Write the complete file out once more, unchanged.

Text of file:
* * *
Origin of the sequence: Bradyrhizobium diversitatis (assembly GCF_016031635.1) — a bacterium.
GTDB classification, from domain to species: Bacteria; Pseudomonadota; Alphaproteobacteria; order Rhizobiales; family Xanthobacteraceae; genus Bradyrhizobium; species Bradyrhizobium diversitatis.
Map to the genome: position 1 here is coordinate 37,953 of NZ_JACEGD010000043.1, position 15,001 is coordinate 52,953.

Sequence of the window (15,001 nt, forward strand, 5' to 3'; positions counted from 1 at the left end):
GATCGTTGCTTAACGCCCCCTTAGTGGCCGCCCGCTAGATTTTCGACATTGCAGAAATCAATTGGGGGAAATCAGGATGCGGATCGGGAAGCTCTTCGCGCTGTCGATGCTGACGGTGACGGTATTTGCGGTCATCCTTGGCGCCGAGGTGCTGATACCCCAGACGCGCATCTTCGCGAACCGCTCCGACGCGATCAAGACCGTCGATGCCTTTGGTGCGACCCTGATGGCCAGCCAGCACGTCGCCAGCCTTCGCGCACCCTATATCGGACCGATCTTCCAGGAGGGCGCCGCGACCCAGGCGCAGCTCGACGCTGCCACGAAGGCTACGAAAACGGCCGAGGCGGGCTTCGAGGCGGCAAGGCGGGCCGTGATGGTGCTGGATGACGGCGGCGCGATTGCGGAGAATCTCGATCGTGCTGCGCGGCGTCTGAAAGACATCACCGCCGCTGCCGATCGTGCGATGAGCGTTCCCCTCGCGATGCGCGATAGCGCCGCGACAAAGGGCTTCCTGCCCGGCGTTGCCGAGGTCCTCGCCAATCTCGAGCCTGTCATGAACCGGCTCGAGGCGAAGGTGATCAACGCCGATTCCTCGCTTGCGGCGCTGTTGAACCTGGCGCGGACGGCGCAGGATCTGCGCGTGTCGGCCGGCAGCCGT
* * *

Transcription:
Origin of the sequence: Bradyrhizobium diversitatis (assembly GCF_016031635.1) — a bacterium.
GTDB classification, from domain to species: Bacteria; Pseudomonadota; Alphaproteobacteria; order Rhizobiales; family Xanthobacteraceae; genus Bradyrhizobium; species Bradyrhizobium diversitatis.
Map to the genome: position 1 here is coordinate 37,953 of NZ_JACEGD010000043.1, position 15,001 is coordinate 52,953.

Sequence of the window (15,001 nt, forward strand, 5' to 3'; positions counted from 1 at the left end):
GATCGTTGCTTAACGCCCCCTTAGTGGCCGCCCGCTAGATTTTCGACATTGCAGAAATCAATTGGGGGAAATCAGGATGCGGATCGGGAAGCTCTTCGCGCTGTCGATGCTGACGGTGACGGTATTTGCGGTCATCCTTGGCGCCGAGGTGCTGATACCCCAGACGCGCATCTTCGCGAACCGCTCCGACGCGATCAAGACCGTCGATGCCTTTGGTGCGACCCTGATGGCCAGCCAGCACGTCGCCAGCCTTCGCGCACCCTATATCGGACCGATCTTCCAGGAGGGCGCCGCGACCCAGGCGCAGCTCGACGCTGCCACGAAGGCTACGAAAACGGCCGAGGCGGGCTTCGAGGCGGCAAGGCGGGCCGTGATGGTGCTGGATGACGGCGGCGCGATTGCGGAGAATCTCGATCGTGCTGCGCGGCGTCTGAAAGACATCACCGCCGCTGCCGATCGTGCGATGAGCGTTCCCCTCGCGATGCGCGATAGCGCCGCGACAAAGGGCTTCCTGCCCGGCGTTGCCGAGGTCCTCGCCAATCTCGAGCCTGTCATGAACCGGCTCGAGGCGAAGGTGATCAACGCCGATTCCTCGCTTGCGGCGCTGTTGAACCTGGCGCGGACGGCGCAGGATCTGCGCGTGTCGGCCGGCAGCCGT